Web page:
Firstly, among both Ukrainian intellectual and popular circles, there was considerable debate about the very nature of independence. Voices in the Ukrainian parliament—the Ukrainian People’s Republic—wanted to remain in federation with Russia. Others—such as Petliura, who headed the government, and the anarchist Nestor Makhno, wanted complete independence with or without borders. The indecision spawned radical opposition and competing nationalisms. In June, 1917, a handful of military officers rebelled against the parliament. The attempted insurrection was crushed immediately, but the damage was already done. The democratic parliament lost popular support, with people looking elsewhere—to the Bolsheviks, for example—for political fulfilment.
Secondly, Russian and Polish nationalists in Ukraine were fundamental in shifting popular opinion abroad. This was aided by very little awareness in the West of a separate Ukrainian identity. At the Paris Peace Talks in 1919, representatives of the urban Polish minority in Ukraine discredited the independence movement to the Allies. Considering the alliance between Petliura’s Ukrainian government and Germany, the Poles successfully argued that Ukrainian nationalism was nothing but German puppetry. The result was the occupation, and disappearance, of an independent Ukrainian state. The multiple treaties signed between Poland, the Allies and Bolshevik Russia literally wiped free Ukraine from the map—once again sidelining it to the status of a Russian province.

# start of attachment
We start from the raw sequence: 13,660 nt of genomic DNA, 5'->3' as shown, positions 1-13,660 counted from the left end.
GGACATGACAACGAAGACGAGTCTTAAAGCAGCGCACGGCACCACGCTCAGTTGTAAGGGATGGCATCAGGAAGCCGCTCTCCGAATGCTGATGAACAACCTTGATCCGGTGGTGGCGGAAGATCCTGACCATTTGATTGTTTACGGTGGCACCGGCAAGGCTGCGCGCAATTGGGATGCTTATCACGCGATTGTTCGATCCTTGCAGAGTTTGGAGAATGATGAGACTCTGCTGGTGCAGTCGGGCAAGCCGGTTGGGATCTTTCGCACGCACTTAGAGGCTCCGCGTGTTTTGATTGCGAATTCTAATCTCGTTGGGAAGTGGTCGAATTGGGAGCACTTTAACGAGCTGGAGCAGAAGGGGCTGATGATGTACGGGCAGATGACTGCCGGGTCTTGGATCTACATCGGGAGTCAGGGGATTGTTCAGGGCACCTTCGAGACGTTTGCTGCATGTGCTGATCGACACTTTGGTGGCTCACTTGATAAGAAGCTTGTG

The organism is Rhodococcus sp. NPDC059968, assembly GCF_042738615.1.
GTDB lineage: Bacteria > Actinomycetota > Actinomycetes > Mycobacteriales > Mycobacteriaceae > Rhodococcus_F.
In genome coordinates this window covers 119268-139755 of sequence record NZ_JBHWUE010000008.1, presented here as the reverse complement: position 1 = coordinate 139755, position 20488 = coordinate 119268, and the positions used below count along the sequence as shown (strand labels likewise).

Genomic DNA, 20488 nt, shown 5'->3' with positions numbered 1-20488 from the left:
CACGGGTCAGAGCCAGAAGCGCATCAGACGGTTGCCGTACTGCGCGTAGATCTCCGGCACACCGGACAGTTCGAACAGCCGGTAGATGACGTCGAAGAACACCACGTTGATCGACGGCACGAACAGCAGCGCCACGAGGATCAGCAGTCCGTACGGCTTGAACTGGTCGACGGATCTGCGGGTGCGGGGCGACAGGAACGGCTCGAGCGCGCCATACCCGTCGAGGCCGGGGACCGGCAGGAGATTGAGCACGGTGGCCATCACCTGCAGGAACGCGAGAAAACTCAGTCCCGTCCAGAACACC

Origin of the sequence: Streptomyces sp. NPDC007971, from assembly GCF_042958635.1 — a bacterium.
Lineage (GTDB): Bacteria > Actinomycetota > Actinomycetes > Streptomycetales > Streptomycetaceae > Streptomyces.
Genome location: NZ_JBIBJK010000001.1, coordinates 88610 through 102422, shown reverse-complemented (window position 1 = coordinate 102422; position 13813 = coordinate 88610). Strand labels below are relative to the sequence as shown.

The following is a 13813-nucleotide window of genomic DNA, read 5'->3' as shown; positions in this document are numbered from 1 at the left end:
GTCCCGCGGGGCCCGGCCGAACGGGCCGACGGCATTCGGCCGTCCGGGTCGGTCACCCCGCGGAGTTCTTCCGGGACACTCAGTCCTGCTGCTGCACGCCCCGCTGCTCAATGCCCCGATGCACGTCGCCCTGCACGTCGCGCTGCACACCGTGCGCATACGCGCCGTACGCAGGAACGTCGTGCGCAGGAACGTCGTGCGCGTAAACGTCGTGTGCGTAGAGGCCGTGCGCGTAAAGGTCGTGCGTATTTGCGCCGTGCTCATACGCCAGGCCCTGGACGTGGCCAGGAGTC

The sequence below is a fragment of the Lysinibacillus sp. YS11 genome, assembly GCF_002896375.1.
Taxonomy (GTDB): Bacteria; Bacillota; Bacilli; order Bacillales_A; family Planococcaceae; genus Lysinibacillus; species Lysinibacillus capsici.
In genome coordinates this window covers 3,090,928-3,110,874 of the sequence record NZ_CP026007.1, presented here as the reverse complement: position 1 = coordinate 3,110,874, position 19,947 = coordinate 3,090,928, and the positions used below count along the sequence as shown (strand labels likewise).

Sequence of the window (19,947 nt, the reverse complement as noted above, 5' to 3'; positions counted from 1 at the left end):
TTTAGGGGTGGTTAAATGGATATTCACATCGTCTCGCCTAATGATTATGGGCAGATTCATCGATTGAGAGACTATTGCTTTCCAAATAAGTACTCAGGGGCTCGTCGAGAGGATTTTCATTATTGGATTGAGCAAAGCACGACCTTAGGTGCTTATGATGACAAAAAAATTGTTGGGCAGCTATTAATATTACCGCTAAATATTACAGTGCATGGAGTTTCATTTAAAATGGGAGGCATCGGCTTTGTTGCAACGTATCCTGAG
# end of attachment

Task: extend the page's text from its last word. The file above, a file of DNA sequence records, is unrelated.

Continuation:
Thirdly—and most obviously—competing nationalisms spawned interior conflict and bloody violence. In the four year revolutionary period, Kyiv was occupied sixteen times by various armies, while nearly every ethnic group in the territory took up arms against each other. The region itself was invaded three times by Bolshevik Russia. Against this backdrop were a multitude of innocent victims. The 1919 Proskuriv pogrom, contentiously initiated by Petliura’s men, killed thousands of Jews—including the family of our watchmaker-cum-assassin. The result was profound. Infighting amongst Ukrainian nationalist groups destroyed both the military capability of these armies as well as any coherence in the movement. Likewise, such infighting proved advantageous for the Bolsheviks, whose centralized, disciplined force outmatched that of the various other nationalisms.